About and hour of sanding on both Thursday and Friday…nothing too exciting! Finished getting the excess epoxy off the last of the long panels. I still have some bubble craters to fill but that will get done in the finishing stage I think.
Nothing done on Saturday. Was at Scheer’s Karate Tournament all day, watching Hunter and then I did some scorekeeping in the afternoon. Hunter got skunked for medals. He is at the bottom of the blue to brown belt age 10-11 category in both belt ranking and age so I knew it was going to be a tough year for him. He won one sparring match but narrowly lost the second so finished out of the medals. Still, good fun watching the kata and sparring. Once again there was a large kung-fu contingent attending. They do not spar but their katas are very different from karate katas and I thoroughly enjoy watching them.
Anyways….back to the boatbuilding. On Sunday I did a little work. First I decided to finish taping up the bottom. So, I propped up the joint on one side with 2 2x4s which opened up the joint pretty well. Then, I ran my Japanese saw down the joint a couple of times to clean out the joint and roughen it up a bit. I vacuumed out the joint and then got everything ready to epoxy it.
I got a 20 gauge syringe from my wife and loaded it up with epoxy, screwed the needle back on and then tried squeezing some epoxy out…it wouldn’t work. It blew the needle off the syringe so I just squeezed epoxy into the joint and waited for it to works its way down to the far wide. It seemed to be going somewhere as I ran the syringe down the joint a couple of times. Then, I removed the blocking to let the joint settle and brushed out the squeezeout along the joint. I propped up the ends of the bottom until the bottom was flat and then I mixed up some more epoxy.
Brushed it on both sides of the joint, laid the first piece of tape into the epoxy, stretched it out and then used my hands to smooth it into the epoxy on the plywood. It got pretty saturated just doing that. Then, I brushed on more epoxy and used the brush to work it into the tape.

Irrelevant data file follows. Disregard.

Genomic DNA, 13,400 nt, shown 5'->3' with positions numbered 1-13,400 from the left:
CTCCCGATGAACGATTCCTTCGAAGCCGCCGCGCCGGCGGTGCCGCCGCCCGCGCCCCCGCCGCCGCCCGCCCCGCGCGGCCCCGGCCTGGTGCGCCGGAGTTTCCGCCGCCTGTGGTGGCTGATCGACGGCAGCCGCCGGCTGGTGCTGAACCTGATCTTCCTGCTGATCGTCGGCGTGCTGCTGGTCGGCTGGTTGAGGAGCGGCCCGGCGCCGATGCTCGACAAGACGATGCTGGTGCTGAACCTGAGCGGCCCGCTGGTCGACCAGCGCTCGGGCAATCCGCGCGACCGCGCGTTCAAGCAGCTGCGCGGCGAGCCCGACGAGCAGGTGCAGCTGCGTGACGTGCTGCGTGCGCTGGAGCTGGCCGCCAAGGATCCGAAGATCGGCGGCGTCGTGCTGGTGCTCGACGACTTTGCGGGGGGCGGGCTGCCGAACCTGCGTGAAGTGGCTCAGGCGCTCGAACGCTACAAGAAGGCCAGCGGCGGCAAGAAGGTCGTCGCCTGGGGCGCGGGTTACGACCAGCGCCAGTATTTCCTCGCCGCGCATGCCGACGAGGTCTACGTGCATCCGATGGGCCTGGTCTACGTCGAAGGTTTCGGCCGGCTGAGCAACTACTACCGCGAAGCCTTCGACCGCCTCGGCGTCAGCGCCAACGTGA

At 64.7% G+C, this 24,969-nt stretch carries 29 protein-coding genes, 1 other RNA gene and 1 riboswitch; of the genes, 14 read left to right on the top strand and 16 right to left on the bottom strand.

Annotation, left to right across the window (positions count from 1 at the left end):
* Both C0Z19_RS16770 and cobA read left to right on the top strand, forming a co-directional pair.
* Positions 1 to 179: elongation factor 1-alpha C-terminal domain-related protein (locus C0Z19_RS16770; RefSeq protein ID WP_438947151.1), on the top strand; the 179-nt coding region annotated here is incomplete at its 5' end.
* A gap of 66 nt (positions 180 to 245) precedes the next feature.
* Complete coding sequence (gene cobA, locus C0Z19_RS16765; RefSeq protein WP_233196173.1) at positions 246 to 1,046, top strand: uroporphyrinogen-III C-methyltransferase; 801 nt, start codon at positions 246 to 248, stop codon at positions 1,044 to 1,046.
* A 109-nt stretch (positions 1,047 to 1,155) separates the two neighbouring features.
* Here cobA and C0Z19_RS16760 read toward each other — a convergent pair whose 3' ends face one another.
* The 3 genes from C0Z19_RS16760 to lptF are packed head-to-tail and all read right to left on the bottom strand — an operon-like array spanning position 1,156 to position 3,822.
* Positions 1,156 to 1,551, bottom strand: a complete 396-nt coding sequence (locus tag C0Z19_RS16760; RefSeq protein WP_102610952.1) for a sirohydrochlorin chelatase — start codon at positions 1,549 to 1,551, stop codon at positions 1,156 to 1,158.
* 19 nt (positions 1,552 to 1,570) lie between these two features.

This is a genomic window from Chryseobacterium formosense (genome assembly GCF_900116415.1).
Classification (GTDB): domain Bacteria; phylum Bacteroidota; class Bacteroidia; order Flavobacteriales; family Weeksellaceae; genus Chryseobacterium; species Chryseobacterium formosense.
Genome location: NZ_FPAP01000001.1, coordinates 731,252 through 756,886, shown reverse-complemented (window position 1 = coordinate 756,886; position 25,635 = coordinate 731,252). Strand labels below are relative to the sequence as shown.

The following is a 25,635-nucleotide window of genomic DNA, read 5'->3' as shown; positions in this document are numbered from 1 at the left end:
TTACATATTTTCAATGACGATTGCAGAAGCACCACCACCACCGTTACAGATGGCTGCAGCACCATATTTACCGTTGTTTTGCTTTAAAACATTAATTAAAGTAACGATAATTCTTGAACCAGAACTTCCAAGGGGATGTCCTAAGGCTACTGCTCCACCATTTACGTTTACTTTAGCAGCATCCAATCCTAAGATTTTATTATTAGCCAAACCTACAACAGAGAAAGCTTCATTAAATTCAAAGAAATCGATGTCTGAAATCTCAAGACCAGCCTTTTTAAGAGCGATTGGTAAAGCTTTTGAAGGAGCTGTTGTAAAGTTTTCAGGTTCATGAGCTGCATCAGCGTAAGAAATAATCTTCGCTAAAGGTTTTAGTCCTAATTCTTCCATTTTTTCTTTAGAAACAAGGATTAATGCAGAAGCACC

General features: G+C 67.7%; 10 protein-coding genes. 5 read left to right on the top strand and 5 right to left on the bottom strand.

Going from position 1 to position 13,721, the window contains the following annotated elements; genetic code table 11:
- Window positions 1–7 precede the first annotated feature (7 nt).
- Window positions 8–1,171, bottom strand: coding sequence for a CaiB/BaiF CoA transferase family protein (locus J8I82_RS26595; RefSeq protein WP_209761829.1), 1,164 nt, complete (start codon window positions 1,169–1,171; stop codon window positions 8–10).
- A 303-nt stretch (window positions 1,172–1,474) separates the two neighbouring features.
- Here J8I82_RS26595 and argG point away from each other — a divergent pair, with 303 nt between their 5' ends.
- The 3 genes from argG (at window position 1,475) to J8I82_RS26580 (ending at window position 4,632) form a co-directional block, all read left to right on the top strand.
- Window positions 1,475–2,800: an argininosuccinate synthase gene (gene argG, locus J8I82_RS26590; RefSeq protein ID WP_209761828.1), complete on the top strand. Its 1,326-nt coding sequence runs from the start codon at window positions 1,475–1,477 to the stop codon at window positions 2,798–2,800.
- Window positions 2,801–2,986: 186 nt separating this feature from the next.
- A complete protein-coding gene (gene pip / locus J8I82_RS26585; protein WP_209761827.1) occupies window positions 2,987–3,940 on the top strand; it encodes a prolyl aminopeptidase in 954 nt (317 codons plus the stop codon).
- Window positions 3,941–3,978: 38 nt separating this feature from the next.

Suddenly, I remembered that I have a fiberglass bubble roller from Duckworks! Ran over to the door and kicked on it until Hunter answered. Got him to get me the box of stuff from the computer room and then get the roller out for me.
I tried rolling lengthwise. I tried rolling sideways…It seemed to be working a little although the tape was pretty saturated before I tried. Then, I added the second piece of tape, brushed on more epoxy and then tried to use the roller to get rid of any whitish spots and bubbles. Once I was satisfied, I laid the wax paper on top of the joint. This is when I think a lot of the surface cratering is happening so I used the roller to roll from the centre out to the edge and work out any air spaces at all until I had pretty good smooth contact witht eh paper everywhere. I put a piece of plywood on top and weighted it down. I’m going to leave it until Tuesday before I have a look. Hopefully the epoxy migrated right to the far side and is also smmoth and bubble free on the top side.
After that was done, I cut out a piece for the stem. The piece I took off the end of the 2 x 4 had a pitch pocket that I figured would come off when I cut the bevels. Well, I was wrong…the pocket was quite deep and went right into the beveled piece. I got busy and dug out the pocket with a chisel. It wound up leaving a divot 3-4 inches long, 1/2 inch wide and 3/8 inch deep. I debated filling it with epoxy and then just decided to cut another piece off and make another stem.
Altogether I spent about 4 hours over the last 4 days for a total of 62 hours. It’s going to be interesting to see just how long this boat takes me. I have been planning on 200 hours but I am thinking it will take me longer than that. It takes me longer to think my way through every step than it would for somebody with boatbuilding/woodworking experience.
My plan is to coat the sides and bulkheads with three coats of epoxy…with the places where they will be taped and filleted masked off … before starting to assemble the sides to the temporary form, bulkheads, stem and transom. I also have to finish the framing pieces for the transom before I can start assembly. I’ll have to cut those pieces out before I start laying down epoxy as I don’t want the epoxy filled with wood dust.